Buckner Hightower of Excalibur Almaz spoke at the Frontiers of Flight Museum on Saturday. His talk revealed some interesting details of Excalibur Almaz’s plans and current status.
Hightower said that Excalibur Almaz has completed all of its scheduled milestones under its unfunded Space Act Agreement with NASA’s Commercial Crew and Cargo Development program. As part of this work, the EADS Astrium consortium developed a service-module concept for the four Russian TKS capsules which Excalibur Almaz has purchased. Hightower said that Excalibur Almaz is prepared to step in and replace one of the primary CCDEV partners, if unexpected difficulties arise, but EA’s primary focus is no longer on the International Space Station or Low Earth Orbit.
Excalibur Almaz is now focusing on cislunar flights. The company wants to place one of its two Salyut-class Almaz space stations in a halo orbit around the Earth-Moon L2 point, on the far side of the Moon. L2 would be the farthest human beings have ever ventured from the surface of the Earth.
The Almaz space station was originally designed as a military reconnaissance station, which could photograph the Earth and return photos with small ejectable reentry capsules. As a result, the Almaz space station has a 2-meter telescope which could be used to study the Moon and the ability to eject small landers to the lunar surface.
The station is designed for a crew of six, but Excalibur Almaz would reconfigure it for a crew of five. This configuration would allow for a three-week mission at L2.
Excalibur Almaz believes a mission to L2 could generate $900 million in revenues. That includes three seats which would be sold to sovereign government or private space explorers for $150 million apiece, delivery of satellites to L2 for $75 million apiece, delivery of small payloads to the lunar surface for $350 million apiece, and $32 million for naming rights.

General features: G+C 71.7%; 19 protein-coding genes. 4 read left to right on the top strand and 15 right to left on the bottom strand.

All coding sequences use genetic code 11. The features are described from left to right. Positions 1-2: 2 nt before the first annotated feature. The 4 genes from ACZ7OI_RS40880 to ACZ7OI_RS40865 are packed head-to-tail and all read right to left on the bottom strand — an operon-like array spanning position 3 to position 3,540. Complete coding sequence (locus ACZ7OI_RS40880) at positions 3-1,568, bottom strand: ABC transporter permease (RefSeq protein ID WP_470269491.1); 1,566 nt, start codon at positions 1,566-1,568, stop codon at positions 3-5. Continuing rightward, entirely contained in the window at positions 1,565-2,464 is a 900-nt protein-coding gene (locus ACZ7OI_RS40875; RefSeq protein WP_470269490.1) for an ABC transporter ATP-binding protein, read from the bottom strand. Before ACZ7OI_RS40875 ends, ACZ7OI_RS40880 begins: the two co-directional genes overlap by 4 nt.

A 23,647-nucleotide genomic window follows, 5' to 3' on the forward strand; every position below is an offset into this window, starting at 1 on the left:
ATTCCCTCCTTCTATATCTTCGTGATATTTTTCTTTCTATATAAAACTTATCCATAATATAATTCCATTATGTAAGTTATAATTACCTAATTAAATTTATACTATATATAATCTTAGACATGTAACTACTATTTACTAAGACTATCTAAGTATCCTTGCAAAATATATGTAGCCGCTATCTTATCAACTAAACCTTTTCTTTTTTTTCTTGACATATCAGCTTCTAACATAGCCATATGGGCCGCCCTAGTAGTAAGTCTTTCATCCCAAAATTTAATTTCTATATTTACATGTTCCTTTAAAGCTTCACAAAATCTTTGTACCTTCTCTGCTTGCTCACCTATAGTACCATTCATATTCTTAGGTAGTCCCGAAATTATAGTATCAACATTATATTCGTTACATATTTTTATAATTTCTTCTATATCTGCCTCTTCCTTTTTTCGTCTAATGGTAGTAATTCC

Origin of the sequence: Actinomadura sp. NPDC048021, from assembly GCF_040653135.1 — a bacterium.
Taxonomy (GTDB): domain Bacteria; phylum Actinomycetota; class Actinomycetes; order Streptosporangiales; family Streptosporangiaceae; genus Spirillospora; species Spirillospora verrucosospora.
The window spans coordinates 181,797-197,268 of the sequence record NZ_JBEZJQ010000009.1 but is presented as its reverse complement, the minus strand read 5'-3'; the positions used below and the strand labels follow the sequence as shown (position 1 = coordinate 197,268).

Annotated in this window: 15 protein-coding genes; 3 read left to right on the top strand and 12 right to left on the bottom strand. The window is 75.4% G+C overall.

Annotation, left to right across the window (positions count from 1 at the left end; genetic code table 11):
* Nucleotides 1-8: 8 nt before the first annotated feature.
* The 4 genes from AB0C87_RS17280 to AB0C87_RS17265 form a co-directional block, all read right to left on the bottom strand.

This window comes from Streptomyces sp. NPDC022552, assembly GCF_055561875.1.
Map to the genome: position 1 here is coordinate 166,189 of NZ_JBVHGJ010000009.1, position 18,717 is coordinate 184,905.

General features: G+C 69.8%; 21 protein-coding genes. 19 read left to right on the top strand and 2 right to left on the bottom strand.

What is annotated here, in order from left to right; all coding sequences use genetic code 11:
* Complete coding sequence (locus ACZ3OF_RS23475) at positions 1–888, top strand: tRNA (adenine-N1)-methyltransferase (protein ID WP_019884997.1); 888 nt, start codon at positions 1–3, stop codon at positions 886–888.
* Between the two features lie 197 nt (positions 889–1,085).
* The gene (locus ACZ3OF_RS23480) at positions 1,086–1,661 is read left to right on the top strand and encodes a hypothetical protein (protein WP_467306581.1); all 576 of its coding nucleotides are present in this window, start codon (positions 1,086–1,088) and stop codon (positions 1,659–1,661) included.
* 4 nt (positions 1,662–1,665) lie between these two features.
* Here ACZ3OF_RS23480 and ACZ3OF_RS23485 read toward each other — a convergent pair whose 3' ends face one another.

Hightower believes Excalibur Almaz could perform its first L2 mission in about 30 months, after recapitalization.
It’s likely to take longer than that, in our view. Like SpaceX’s Red Dragon concept, this is a bold and exciting concept but may be a step too far at the present time. In our view, mankind needs to achieve a solid foothold in space by establishing reliable, routine, low-cost access before deep-space missions like this will still to pay off. That’s why we are focusing on suborbital missions. On the other hand, there’s no reason why both approaches can’t be pursued in parallel. Whether Excalibur Almaz succeeds or fails, it won’t harm the quest to develop low-cost reusable space vehicles and might help.
That is in marked contrast to the vision of space exploration advanced by the Lunar and Planetary Institute’s Dr. Paul Spudis, who continues to bash commercial spaceflight at every opportunity. Dr. Spudis was a member of the Aldridge Commission, which produced space-policy recommendations in support of the Bush Vision of Space Exploration. The Aldridge Commission’s final report proclaimed that human spaceflight would “remain the providence [sic] of government” for the foreseeable future. Incredibly, that report came out just a few week after Mike Melvill earned the first FAA Commercial Astronaut wings flying SpaceShip One. They say that hindsight is always 20/20 – except when it comes to government commissions, apparently. Dr. Spudis continues to exhibit the same short-sightedness today.